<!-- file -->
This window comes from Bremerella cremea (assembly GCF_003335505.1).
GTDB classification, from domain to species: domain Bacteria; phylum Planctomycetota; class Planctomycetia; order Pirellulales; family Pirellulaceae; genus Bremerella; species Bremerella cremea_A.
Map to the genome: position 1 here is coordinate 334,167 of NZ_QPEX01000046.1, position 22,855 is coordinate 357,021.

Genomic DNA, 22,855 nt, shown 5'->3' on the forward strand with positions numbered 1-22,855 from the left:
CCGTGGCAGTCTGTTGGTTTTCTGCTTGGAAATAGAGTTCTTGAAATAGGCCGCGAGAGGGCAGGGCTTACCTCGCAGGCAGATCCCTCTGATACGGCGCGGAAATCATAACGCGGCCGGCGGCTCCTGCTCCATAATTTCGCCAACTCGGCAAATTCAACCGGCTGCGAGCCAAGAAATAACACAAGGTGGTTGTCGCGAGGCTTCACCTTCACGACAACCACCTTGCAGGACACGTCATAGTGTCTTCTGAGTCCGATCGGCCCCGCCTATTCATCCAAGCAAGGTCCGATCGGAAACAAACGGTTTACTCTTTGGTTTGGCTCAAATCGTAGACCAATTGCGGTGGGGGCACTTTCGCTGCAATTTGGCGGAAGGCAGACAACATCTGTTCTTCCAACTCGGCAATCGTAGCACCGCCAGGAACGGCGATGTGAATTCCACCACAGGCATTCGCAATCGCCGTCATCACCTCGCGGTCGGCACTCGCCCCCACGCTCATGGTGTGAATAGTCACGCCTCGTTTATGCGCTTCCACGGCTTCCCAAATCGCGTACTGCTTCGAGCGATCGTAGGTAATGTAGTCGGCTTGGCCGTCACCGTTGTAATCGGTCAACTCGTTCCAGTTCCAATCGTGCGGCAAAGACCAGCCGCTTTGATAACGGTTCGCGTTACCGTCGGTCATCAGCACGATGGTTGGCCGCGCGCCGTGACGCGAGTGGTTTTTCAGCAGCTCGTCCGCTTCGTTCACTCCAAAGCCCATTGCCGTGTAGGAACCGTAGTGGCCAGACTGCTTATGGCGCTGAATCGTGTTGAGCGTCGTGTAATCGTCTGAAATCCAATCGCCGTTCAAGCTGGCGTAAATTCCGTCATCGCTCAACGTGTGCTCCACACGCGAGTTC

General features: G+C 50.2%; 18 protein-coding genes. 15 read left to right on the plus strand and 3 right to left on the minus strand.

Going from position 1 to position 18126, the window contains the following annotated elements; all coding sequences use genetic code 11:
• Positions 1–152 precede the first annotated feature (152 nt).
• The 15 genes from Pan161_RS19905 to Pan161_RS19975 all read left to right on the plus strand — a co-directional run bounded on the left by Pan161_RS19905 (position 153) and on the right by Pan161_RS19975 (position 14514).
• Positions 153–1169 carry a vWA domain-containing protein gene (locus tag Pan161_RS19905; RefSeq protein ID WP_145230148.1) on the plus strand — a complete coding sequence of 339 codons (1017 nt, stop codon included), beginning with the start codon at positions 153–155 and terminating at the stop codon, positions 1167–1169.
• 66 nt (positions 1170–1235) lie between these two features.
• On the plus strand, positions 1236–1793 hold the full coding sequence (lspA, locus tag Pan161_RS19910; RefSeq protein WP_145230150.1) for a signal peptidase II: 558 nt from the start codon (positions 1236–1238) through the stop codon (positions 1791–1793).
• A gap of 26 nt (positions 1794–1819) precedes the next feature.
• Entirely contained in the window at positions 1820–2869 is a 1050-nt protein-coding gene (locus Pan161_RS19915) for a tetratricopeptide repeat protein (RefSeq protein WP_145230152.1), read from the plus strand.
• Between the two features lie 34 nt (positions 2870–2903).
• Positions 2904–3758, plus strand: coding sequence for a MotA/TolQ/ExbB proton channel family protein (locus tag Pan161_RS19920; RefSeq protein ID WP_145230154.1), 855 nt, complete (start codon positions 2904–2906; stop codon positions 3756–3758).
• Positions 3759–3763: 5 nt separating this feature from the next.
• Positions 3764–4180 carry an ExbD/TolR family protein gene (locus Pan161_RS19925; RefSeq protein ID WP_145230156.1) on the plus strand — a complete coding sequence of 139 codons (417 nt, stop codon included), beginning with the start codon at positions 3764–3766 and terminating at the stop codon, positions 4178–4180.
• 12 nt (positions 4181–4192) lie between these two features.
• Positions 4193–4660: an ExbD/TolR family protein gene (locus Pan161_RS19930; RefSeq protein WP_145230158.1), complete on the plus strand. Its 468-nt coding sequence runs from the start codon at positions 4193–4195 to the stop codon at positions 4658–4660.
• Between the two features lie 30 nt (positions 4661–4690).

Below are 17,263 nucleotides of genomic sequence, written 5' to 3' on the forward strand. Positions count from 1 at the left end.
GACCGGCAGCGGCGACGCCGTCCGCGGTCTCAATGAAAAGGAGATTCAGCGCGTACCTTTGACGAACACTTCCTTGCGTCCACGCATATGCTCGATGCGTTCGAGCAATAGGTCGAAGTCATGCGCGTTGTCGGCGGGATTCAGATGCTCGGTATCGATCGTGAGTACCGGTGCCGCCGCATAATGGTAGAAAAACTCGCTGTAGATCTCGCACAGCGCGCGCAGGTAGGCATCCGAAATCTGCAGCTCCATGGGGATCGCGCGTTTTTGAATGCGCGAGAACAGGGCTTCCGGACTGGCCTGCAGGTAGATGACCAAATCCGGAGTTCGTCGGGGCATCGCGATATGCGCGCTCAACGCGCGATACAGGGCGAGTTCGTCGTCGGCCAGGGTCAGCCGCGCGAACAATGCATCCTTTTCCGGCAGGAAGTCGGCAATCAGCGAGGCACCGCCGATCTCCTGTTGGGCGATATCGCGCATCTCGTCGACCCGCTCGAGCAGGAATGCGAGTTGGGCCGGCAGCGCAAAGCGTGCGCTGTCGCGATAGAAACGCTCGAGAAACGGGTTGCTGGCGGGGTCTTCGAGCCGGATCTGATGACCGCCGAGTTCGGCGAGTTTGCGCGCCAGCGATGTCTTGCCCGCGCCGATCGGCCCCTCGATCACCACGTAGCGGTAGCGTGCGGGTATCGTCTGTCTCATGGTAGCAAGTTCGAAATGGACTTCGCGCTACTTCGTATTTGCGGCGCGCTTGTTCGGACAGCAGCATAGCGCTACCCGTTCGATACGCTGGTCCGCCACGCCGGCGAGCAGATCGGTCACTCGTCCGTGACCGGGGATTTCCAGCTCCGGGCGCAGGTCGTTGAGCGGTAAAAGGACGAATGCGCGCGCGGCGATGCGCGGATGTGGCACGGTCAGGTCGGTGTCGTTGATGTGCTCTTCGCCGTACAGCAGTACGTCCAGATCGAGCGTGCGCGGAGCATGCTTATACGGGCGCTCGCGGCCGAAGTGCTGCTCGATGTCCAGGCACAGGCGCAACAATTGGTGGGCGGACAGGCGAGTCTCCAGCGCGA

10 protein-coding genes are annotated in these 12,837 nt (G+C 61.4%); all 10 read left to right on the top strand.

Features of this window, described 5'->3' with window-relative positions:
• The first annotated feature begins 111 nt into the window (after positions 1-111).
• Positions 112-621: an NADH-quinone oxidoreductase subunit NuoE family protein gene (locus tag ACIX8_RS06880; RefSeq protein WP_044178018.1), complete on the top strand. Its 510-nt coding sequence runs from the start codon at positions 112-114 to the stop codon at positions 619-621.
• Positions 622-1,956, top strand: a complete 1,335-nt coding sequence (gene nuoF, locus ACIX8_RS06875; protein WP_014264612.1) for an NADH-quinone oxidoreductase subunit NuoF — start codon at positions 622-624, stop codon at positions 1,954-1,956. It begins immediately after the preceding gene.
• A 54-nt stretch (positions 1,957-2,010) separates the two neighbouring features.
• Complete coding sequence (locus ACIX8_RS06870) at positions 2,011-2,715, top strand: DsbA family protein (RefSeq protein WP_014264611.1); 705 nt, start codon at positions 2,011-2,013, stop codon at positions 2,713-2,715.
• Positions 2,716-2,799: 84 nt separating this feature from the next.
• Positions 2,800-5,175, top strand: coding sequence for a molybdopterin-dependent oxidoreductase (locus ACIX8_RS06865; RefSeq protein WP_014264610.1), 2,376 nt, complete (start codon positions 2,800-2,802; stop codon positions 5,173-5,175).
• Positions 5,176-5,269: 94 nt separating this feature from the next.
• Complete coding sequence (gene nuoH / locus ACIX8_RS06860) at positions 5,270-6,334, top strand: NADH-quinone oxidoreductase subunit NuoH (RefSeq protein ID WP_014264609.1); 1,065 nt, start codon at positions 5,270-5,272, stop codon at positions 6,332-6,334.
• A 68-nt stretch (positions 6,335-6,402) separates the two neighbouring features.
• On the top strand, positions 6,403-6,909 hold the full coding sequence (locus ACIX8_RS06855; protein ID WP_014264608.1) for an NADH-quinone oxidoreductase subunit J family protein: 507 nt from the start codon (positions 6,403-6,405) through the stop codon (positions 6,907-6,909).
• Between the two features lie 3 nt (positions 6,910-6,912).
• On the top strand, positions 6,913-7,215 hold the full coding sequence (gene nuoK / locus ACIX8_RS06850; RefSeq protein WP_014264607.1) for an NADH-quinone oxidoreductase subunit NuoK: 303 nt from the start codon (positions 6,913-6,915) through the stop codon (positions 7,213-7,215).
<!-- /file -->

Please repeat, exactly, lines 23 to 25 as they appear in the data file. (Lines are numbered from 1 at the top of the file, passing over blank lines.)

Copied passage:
GACCGGCAGCGGCGACGCCGTCCGCGGTCTCAATGAAAAGGAGATTCAGCGCGTACCTTTGACGAACACTTCCTTGCGTCCACGCATATGCTCGATGCGTTCGAGCAATAGGTCGAAGTCATGCGCGTTGTCGGCGGGATTCAGATGCTCGGTATCGATCGTGAGTACCGGTGCCGCCGCATAATGGTAGAAAAACTCGCTGTAGATCTCGCACAGCGCGCGCAGGTAGGCATCCGAAATCTGCAGCTCCATGGGGATCGCGCGTTTTTGAATGCGCGAGAACAGGGCTTCCGGACTGGCCTGCAGGTAGATGACCAAATCCGGAGTTCGTCGGGGCATCGCGATATGCGCGCTCAACGCGCGATACAGGGCGAGTTCGTCGTCGGCCAGGGTCAGCCGCGCGAACAATGCATCCTTTTCCGGCAGGAAGTCGGCAATCAGCGAGGCACCGCCGATCTCCTGTTGGGCGATATCGCGCATCTCGTCGACCCGCTCGAGCAGGAATGCGAGTTGGGCCGGCAGCGCAAAGCGTGCGCTGTCGCGATAGAAACGCTCGAGAAACGGGTTGCTGGCGGGGTCTTCGAGCCGGATCTGATGACCGCCGAGTTCGGCGAGTTTGCGCGCCAGCGATGTCTTGCCCGCGCCGATCGGCCCCTCGATCACCACGTAGCGGTAGCGTGCGGGTATCGTCTGTCTCATGGTAGCAAGTTCGAAATGGACTTCGCGCTACTTCGTATTTGCGGCGCGCTTGTTCGGACAGCAGCATAGCGCTACCCGTTCGATACGCTGGTCCGCCACGCCGGCGAGCAGATCGGTCACTCGTCCGTGACCGGGGATTTCCAGCTCCGGGCGCAGGTCGTTGAGCGGTAAAAGGACGAATGCGCGCGCGGCGATGCGCGGATGTGGCACGGTCAGGTCGGTGTCGTTGATGTGCTCTTCGCCGTACAGCAGTACGTCCAGATCGAGCGTGCGCGGAGCATGCTTATACGGGCGCTCGCGGCCGAAGTGCTGCTCGATGTCCAGGCACAGGCGCAACAATTGGTGGGCGGACAGGCGAGTCTCCAGCGCGA

10 protein-coding genes are annotated in these 12,837 nt (G+C 61.4%); all 10 read left to right on the top strand.

Features of this window, described 5'->3' with window-relative positions: